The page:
Rav Tzadok Ha-kohen of Lublin, in Takanat Ha-shavin (6), explains that the ocean symbolizes the lack of satiation and contentment.  As a well-known verse in Kohelet (1:7) says, “All the streams go to the sea, yet the sea is not full.”  Rivers and streams continuously flow into the ocean, yet the ocean never becomes full to the point where it can stop receiving more water.  Rav Tzadok thus suggests that the Midrash here contrasts the ocean, the symbol of unsatiable desire, with Yosef, who embodied self-discipline and restraint, resisting a woman’s advances as a seventeen-year-old boy.  Yosef represents the force which opposes the sea, the symbol of perennial discontent.  The contrast to the constant quest for enjoyment is the self-control embodied by Yosef.
            Rav Tzadok further notes in this context that Chazal speak of sea travel as a tense, anxiety-ridden experience.  Especially in ancient times, oceans were dangerous, and embarking on a voyage meant subjecting oneself to danger.  Rav Tzadok writes that living like the ocean, with a constant need for more, breeds anxiety.  If we cannot feel satisfied and content, we live in a constant state of worry, of concern whether our endless desires and wishes will be fulfilled.  The antidote to the uneasiness and anxiousness symbolized by the ocean is Yosef, the quality of self-restraint, which enables us to live at ease with whatever we have despite our unfulfilled wishes.  We avoid the stormy, unstable waters of the “ocean,” of the endless, frantic pursuit of physical enjoyment and material comforts, by following Yosef’s example of self-control, through which we can experience true inner peace and serenity.
            The second chapter of hallel (Tehillim 114) begins, “When Israel left Egypt, the house of Yaakov from a foreign land, Yehuda became His sacred one; Yisrael, His dominion.”
            The Radak explains this verse as underscoring the transformation wrought by the event of the Exodus.  Benei Yisrael had spent hundreds of years in Egypt, which at that time was overrun by paganism and immorality, and yet, “hayeta Yehuda le-kodsho” – they emerged as a “sacred” nation.  Despite having been submerged for so long in a corrupt, decadent society, they left as a people proudly and fervently committed to God.  Moreover, “Yisrael mamshelotav” – they went from being subjugated to Pharaoh, to being subjugated to only the Almighty.  After having lived under the dominion of Egypt and its tyrannical monarchy, they now lived under God’s dominion, bound exclusively to His rule and subjected exclusively to His authority.
            Rav Moshe Chaim Litch-Rosenbaum of Kisvarda, in his Lechem Rav commentary to the siddur, adds that this verse speaks in praise of Benei Yisrael.  The fact that this transformation was made demonstrates that the only hindrance had been their state of enslavement in Egypt.  Once they were freed from bondage, they committed themselves to the ideals of kedusha and to the service of the Almighty – showing that this had been their desire and wish all along.  And thus the verse here lauds Benei Yisrael for the fact that as soon as they left Egypt, “hayeta Yehuda le-kodsho, Yisrael mamshelotav” – they became a sacred, religiously-devoted people, because this had always been their aspiration, which had gone unfulfilled only because of their condition of exile and oppression.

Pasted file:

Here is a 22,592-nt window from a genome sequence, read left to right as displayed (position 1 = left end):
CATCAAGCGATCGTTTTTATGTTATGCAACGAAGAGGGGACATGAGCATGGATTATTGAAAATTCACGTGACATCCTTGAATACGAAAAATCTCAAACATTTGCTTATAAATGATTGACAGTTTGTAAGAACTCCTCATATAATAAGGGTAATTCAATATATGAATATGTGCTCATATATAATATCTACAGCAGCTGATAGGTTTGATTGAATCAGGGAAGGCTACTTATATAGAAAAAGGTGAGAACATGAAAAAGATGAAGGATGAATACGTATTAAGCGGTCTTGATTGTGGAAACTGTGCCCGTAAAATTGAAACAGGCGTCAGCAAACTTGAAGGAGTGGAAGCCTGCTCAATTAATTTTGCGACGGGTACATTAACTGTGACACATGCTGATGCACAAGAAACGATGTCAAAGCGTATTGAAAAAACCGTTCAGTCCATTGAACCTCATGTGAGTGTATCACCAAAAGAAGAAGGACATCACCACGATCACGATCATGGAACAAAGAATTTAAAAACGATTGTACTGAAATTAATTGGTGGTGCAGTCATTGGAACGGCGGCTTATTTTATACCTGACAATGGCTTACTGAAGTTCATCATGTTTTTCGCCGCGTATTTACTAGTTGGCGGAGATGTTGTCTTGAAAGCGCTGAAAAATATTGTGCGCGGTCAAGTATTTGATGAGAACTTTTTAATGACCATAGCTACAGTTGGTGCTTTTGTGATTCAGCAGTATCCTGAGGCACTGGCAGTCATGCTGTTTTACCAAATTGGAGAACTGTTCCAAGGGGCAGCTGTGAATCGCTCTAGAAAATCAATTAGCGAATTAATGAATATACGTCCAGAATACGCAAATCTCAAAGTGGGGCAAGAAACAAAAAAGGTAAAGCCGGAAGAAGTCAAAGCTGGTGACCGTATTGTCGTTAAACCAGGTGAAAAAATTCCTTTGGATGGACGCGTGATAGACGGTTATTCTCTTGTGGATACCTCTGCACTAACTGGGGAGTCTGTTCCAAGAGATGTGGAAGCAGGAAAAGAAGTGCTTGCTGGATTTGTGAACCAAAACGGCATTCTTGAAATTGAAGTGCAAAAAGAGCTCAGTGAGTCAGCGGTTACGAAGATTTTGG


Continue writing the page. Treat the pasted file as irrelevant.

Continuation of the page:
This interpretation brings to mind the Midrash’s comment (Yalkut Shimoni, Beshalach, 234) that when Benei Yisrael found themselves trapped against the sea, the prosecuting angel came before God to argue against their miraculous salvation.  The angel noted that Benei Yisrael had worshipped idols in Egypt just like the native Egyptians, and so they did not deserve to be miraculously saved.  In the Midrash’s words, “Master of the world!  Did Israel not worship a foreign deity in Egypt?  And You are going to perform miracles for them?!”  The Midrash proceeds to relate that God responded to the angel, “Fool!  Did they worship it willfully?  Did they not worship it due to subjugation and insanity?!  You are comparing the unintentional to the intentional, and [an act committed] under duress to a willful [act]?!”  God Himself testified that Benei Yisrael’s genuine desire even in Egypt was to faithfully serve Him, but the grueling conditions they suffered led them to worship idols.  Indeed, once Benei Yisrael were released and left Egypt, they devoted themselves to His service.
            The Gemara in Masekhet Berakhot (17a) presents various supplications which different sages would recite after their standard prayer, one of which, recited by Rabbi Alexandri, was, “Master of the worlds!  It is revealed and known to You that our will is to fulfill Your will.  But what stops us?  The ‘yeast in the dough’ and the subjugation of the [foreign] kingdoms.  May it be Your will that You save us from their hands, that we may return to wholeheartedly perform the statutes that You willed.”  What prevents us from acting as we should, from living lives of sanctity and genuine devotion to God, is “the yeast in the dough” – a euphemistic reference to our sinful impulses – and foreign influences.  On Pesach, when we celebrate our freedom from foreign rule, we refrain from the “yeast of the dough,” from leaven, the symbol of our evil inclinations.  We are to demonstrate – and, perhaps, ensure – that our innermost wish is to faithfully serve God.  We express our wish to be freed from these two forces – external pressures, and our natural weaknesses – so that we can “wholeheartedly perform the statutes that You willed,” which is to be our primary objective and aspiration in life.